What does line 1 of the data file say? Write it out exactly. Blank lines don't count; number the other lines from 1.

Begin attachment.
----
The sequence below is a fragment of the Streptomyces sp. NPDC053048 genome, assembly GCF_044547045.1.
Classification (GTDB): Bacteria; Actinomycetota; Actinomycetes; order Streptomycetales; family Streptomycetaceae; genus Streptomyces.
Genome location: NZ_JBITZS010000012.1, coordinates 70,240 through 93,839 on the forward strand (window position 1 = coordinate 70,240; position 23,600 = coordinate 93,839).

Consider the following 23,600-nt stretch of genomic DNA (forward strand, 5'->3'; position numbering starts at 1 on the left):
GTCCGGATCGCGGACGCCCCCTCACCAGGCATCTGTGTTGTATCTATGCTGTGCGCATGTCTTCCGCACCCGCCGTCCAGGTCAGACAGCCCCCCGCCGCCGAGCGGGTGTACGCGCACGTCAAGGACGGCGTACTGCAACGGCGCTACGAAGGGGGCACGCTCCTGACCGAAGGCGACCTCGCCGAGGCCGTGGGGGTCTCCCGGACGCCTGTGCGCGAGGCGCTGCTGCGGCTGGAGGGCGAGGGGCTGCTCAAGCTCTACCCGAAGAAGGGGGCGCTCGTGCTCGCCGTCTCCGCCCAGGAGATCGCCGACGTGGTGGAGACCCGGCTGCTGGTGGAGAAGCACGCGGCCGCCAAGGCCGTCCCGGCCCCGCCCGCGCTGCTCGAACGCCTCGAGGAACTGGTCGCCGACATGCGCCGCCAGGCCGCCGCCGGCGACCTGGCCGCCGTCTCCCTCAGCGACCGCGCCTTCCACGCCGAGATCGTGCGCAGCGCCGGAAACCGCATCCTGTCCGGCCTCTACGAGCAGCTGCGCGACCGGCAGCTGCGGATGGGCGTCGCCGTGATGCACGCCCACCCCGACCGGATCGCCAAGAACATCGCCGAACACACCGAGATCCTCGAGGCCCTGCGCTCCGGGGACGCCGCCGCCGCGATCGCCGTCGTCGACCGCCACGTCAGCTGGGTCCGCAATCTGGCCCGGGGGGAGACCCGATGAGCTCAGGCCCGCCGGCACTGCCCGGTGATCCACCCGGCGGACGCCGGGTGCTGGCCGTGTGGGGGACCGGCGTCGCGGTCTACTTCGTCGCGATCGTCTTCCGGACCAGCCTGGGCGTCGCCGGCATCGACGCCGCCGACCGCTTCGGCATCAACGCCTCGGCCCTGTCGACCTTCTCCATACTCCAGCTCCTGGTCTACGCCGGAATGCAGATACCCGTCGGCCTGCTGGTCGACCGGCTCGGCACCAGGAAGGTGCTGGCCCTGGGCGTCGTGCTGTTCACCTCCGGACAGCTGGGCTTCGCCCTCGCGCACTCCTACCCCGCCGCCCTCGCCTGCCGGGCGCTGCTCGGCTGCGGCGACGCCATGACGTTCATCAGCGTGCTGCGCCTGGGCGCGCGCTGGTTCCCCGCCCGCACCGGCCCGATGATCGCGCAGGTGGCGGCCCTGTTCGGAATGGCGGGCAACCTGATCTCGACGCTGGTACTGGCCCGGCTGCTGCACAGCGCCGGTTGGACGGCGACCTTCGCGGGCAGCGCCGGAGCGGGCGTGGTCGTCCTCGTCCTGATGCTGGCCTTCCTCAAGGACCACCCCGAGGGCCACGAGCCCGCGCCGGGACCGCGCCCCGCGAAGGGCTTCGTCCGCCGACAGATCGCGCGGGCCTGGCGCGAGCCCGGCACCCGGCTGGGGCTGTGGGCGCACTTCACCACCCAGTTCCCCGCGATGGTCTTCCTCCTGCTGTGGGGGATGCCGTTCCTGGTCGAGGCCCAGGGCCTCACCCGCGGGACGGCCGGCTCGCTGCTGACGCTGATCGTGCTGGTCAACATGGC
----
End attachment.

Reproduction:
The sequence below is a fragment of the Streptomyces sp. NPDC053048 genome, assembly GCF_044547045.1.